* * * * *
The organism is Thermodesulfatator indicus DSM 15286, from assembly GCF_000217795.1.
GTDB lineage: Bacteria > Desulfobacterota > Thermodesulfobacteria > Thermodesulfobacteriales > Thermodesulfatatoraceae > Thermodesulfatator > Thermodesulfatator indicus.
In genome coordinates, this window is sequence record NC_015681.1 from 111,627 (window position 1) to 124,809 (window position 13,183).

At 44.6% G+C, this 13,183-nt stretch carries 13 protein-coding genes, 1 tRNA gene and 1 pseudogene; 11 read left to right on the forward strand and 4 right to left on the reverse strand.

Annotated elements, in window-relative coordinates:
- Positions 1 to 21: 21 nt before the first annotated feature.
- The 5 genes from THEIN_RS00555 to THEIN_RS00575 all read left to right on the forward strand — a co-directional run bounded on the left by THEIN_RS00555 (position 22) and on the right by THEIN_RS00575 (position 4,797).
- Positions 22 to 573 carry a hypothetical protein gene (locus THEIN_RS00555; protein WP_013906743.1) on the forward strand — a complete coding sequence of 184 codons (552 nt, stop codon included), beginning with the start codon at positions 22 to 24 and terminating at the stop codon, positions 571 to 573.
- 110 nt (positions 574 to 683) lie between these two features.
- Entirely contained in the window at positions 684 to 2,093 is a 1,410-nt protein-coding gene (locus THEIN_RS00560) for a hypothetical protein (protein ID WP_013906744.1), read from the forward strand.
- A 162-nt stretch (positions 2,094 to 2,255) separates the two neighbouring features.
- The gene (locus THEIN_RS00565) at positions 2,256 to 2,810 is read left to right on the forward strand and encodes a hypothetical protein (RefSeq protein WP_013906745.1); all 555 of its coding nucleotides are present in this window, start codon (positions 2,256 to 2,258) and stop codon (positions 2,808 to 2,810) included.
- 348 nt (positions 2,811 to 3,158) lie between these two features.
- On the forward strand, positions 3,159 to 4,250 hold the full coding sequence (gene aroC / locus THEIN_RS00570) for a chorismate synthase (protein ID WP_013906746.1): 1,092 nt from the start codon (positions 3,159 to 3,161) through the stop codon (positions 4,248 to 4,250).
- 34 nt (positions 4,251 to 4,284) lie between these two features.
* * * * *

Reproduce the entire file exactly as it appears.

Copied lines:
The organism is Thermodesulfatator indicus DSM 15286, from assembly GCF_000217795.1.
GTDB lineage: Bacteria > Desulfobacterota > Thermodesulfobacteria > Thermodesulfobacteriales > Thermodesulfatatoraceae > Thermodesulfatator > Thermodesulfatator indicus.
In genome coordinates, this window is sequence record NC_015681.1 from 111,627 (window position 1) to 124,809 (window position 13,183).

At 44.6% G+C, this 13,183-nt stretch carries 13 protein-coding genes, 1 tRNA gene and 1 pseudogene; 11 read left to right on the forward strand and 4 right to left on the reverse strand.

Annotated elements, in window-relative coordinates:
- Positions 1 to 21: 21 nt before the first annotated feature.
- The 5 genes from THEIN_RS00555 to THEIN_RS00575 all read left to right on the forward strand — a co-directional run bounded on the left by THEIN_RS00555 (position 22) and on the right by THEIN_RS00575 (position 4,797).
- Positions 22 to 573 carry a hypothetical protein gene (locus THEIN_RS00555; protein WP_013906743.1) on the forward strand — a complete coding sequence of 184 codons (552 nt, stop codon included), beginning with the start codon at positions 22 to 24 and terminating at the stop codon, positions 571 to 573.
- 110 nt (positions 574 to 683) lie between these two features.
- Entirely contained in the window at positions 684 to 2,093 is a 1,410-nt protein-coding gene (locus THEIN_RS00560) for a hypothetical protein (protein ID WP_013906744.1), read from the forward strand.
- A 162-nt stretch (positions 2,094 to 2,255) separates the two neighbouring features.
- The gene (locus THEIN_RS00565) at positions 2,256 to 2,810 is read left to right on the forward strand and encodes a hypothetical protein (RefSeq protein WP_013906745.1); all 555 of its coding nucleotides are present in this window, start codon (positions 2,256 to 2,258) and stop codon (positions 2,808 to 2,810) included.
- 348 nt (positions 2,811 to 3,158) lie between these two features.
- On the forward strand, positions 3,159 to 4,250 hold the full coding sequence (gene aroC / locus THEIN_RS00570) for a chorismate synthase (protein ID WP_013906746.1): 1,092 nt from the start codon (positions 3,159 to 3,161) through the stop codon (positions 4,248 to 4,250).
- 34 nt (positions 4,251 to 4,284) lie between these two features.